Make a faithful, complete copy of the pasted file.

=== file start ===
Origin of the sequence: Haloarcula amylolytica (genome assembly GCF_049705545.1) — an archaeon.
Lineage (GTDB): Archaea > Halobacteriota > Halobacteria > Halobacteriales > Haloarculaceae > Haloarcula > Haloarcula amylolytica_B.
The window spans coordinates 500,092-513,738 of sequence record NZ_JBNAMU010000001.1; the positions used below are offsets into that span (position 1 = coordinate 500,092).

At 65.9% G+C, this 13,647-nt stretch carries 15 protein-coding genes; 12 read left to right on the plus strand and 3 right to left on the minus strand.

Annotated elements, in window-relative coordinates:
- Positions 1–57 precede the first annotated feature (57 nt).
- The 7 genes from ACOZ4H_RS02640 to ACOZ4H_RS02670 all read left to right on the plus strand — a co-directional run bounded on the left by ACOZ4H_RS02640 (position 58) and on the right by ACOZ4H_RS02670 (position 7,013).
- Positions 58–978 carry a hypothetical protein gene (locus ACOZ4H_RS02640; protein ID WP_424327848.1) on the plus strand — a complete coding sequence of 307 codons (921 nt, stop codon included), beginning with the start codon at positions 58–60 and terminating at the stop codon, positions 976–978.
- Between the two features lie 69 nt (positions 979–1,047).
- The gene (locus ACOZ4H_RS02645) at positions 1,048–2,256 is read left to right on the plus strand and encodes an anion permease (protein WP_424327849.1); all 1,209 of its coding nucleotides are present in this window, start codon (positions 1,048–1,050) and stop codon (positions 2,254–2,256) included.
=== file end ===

Origin of the sequence: Haloarcula amylolytica (genome assembly GCF_049705545.1) — an archaeon.
Lineage (GTDB): Archaea > Halobacteriota > Halobacteria > Halobacteriales > Haloarculaceae > Haloarcula > Haloarcula amylolytica_B.
The window spans coordinates 500,092-513,738 of sequence record NZ_JBNAMU010000001.1; the positions used below are offsets into that span (position 1 = coordinate 500,092).

At 65.9% G+C, this 13,647-nt stretch carries 15 protein-coding genes; 12 read left to right on the plus strand and 3 right to left on the minus strand.

Annotated elements, in window-relative coordinates:
- Positions 1–57 precede the first annotated feature (57 nt).
- The 7 genes from ACOZ4H_RS02640 to ACOZ4H_RS02670 all read left to right on the plus strand — a co-directional run bounded on the left by ACOZ4H_RS02640 (position 58) and on the right by ACOZ4H_RS02670 (position 7,013).
- Positions 58–978 carry a hypothetical protein gene (locus ACOZ4H_RS02640; protein ID WP_424327848.1) on the plus strand — a complete coding sequence of 307 codons (921 nt, stop codon included), beginning with the start codon at positions 58–60 and terminating at the stop codon, positions 976–978.
- Between the two features lie 69 nt (positions 979–1,047).
- The gene (locus ACOZ4H_RS02645) at positions 1,048–2,256 is read left to right on the plus strand and encodes an anion permease (protein WP_424327849.1); all 1,209 of its coding nucleotides are present in this window, start codon (positions 1,048–1,050) and stop codon (positions 2,254–2,256) included.